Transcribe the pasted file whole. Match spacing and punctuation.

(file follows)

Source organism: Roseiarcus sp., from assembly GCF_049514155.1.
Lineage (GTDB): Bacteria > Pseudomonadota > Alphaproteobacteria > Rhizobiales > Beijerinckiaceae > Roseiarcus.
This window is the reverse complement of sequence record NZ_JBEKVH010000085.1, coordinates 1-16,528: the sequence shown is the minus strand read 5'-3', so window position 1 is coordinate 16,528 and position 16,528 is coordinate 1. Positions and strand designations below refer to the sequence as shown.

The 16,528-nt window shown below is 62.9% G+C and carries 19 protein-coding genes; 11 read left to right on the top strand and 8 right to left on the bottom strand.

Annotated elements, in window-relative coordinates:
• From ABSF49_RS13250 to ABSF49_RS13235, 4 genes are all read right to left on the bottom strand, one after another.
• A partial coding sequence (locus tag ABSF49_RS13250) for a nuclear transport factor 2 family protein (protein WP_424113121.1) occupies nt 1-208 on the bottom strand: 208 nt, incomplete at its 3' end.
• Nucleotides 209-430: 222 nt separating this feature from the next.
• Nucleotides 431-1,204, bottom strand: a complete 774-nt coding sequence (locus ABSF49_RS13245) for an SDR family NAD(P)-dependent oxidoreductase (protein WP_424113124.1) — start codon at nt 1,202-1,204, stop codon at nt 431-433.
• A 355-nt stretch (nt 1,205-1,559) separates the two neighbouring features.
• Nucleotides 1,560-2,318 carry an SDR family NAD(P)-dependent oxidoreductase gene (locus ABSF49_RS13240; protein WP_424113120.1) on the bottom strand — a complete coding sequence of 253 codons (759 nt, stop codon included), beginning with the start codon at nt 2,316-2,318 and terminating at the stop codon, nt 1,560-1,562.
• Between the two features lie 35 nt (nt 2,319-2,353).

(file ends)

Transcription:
Source organism: Roseiarcus sp., from assembly GCF_049514155.1.
Lineage (GTDB): Bacteria > Pseudomonadota > Alphaproteobacteria > Rhizobiales > Beijerinckiaceae > Roseiarcus.
This window is the reverse complement of sequence record NZ_JBEKVH010000085.1, coordinates 1-16,528: the sequence shown is the minus strand read 5'-3', so window position 1 is coordinate 16,528 and position 16,528 is coordinate 1. Positions and strand designations below refer to the sequence as shown.

The 16,528-nt window shown below is 62.9% G+C and carries 19 protein-coding genes; 11 read left to right on the top strand and 8 right to left on the bottom strand.

Annotated elements, in window-relative coordinates:
• From ABSF49_RS13250 to ABSF49_RS13235, 4 genes are all read right to left on the bottom strand, one after another.
• A partial coding sequence (locus tag ABSF49_RS13250) for a nuclear transport factor 2 family protein (protein WP_424113121.1) occupies nt 1-208 on the bottom strand: 208 nt, incomplete at its 3' end.
• Nucleotides 209-430: 222 nt separating this feature from the next.
• Nucleotides 431-1,204, bottom strand: a complete 774-nt coding sequence (locus ABSF49_RS13245) for an SDR family NAD(P)-dependent oxidoreductase (protein WP_424113124.1) — start codon at nt 1,202-1,204, stop codon at nt 431-433.
• A 355-nt stretch (nt 1,205-1,559) separates the two neighbouring features.
• Nucleotides 1,560-2,318 carry an SDR family NAD(P)-dependent oxidoreductase gene (locus ABSF49_RS13240; protein WP_424113120.1) on the bottom strand — a complete coding sequence of 253 codons (759 nt, stop codon included), beginning with the start codon at nt 2,316-2,318 and terminating at the stop codon, nt 1,560-1,562.
• Between the two features lie 35 nt (nt 2,319-2,353).